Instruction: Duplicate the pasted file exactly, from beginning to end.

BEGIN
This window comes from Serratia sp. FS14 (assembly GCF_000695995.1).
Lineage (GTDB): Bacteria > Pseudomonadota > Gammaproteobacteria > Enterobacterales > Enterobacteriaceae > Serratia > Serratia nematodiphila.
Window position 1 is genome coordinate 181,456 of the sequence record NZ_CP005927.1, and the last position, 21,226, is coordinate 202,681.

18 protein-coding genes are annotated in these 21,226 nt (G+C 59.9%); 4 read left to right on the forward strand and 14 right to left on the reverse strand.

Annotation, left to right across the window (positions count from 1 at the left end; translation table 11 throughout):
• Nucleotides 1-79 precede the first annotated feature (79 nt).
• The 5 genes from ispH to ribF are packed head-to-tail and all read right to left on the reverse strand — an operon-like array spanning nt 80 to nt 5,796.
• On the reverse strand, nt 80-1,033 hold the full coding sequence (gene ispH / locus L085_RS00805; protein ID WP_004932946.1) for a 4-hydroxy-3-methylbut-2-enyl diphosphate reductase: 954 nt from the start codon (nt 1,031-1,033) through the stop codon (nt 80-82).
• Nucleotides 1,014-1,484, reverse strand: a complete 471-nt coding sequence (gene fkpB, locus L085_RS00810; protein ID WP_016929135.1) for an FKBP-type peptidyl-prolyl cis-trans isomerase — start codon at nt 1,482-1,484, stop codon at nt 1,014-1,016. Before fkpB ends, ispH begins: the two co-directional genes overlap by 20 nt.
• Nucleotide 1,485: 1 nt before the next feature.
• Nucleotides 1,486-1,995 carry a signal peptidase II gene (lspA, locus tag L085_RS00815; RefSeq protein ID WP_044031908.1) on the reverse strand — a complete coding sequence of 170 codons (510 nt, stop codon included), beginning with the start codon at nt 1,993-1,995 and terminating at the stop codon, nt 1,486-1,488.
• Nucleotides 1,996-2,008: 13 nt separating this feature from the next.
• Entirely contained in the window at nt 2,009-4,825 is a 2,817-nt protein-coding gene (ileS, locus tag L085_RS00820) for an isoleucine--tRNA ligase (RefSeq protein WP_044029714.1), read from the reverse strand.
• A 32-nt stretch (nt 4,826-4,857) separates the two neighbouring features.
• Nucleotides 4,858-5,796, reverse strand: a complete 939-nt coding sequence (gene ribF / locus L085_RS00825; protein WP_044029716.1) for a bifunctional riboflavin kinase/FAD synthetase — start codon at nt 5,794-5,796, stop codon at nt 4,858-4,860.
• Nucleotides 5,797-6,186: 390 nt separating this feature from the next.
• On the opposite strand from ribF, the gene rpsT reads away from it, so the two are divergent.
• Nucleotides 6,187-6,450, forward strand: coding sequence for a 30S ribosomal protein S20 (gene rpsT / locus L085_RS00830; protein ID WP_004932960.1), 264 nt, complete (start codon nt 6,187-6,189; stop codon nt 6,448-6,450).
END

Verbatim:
This window comes from Serratia sp. FS14 (assembly GCF_000695995.1).
Lineage (GTDB): Bacteria > Pseudomonadota > Gammaproteobacteria > Enterobacterales > Enterobacteriaceae > Serratia > Serratia nematodiphila.
Window position 1 is genome coordinate 181,456 of the sequence record NZ_CP005927.1, and the last position, 21,226, is coordinate 202,681.

18 protein-coding genes are annotated in these 21,226 nt (G+C 59.9%); 4 read left to right on the forward strand and 14 right to left on the reverse strand.

Annotation, left to right across the window (positions count from 1 at the left end; translation table 11 throughout):
• Nucleotides 1-79 precede the first annotated feature (79 nt).
• The 5 genes from ispH to ribF are packed head-to-tail and all read right to left on the reverse strand — an operon-like array spanning nt 80 to nt 5,796.
• On the reverse strand, nt 80-1,033 hold the full coding sequence (gene ispH / locus L085_RS00805; protein ID WP_004932946.1) for a 4-hydroxy-3-methylbut-2-enyl diphosphate reductase: 954 nt from the start codon (nt 1,031-1,033) through the stop codon (nt 80-82).
• Nucleotides 1,014-1,484, reverse strand: a complete 471-nt coding sequence (gene fkpB, locus L085_RS00810; protein ID WP_016929135.1) for an FKBP-type peptidyl-prolyl cis-trans isomerase — start codon at nt 1,482-1,484, stop codon at nt 1,014-1,016. Before fkpB ends, ispH begins: the two co-directional genes overlap by 20 nt.
• Nucleotide 1,485: 1 nt before the next feature.
• Nucleotides 1,486-1,995 carry a signal peptidase II gene (lspA, locus tag L085_RS00815; RefSeq protein ID WP_044031908.1) on the reverse strand — a complete coding sequence of 170 codons (510 nt, stop codon included), beginning with the start codon at nt 1,993-1,995 and terminating at the stop codon, nt 1,486-1,488.
• Nucleotides 1,996-2,008: 13 nt separating this feature from the next.
• Entirely contained in the window at nt 2,009-4,825 is a 2,817-nt protein-coding gene (ileS, locus tag L085_RS00820) for an isoleucine--tRNA ligase (RefSeq protein WP_044029714.1), read from the reverse strand.
• A 32-nt stretch (nt 4,826-4,857) separates the two neighbouring features.
• Nucleotides 4,858-5,796, reverse strand: a complete 939-nt coding sequence (gene ribF / locus L085_RS00825; protein WP_044029716.1) for a bifunctional riboflavin kinase/FAD synthetase — start codon at nt 5,794-5,796, stop codon at nt 4,858-4,860.
• Nucleotides 5,797-6,186: 390 nt separating this feature from the next.
• On the opposite strand from ribF, the gene rpsT reads away from it, so the two are divergent.
• Nucleotides 6,187-6,450, forward strand: coding sequence for a 30S ribosomal protein S20 (gene rpsT / locus L085_RS00830; protein ID WP_004932960.1), 264 nt, complete (start codon nt 6,187-6,189; stop codon nt 6,448-6,450).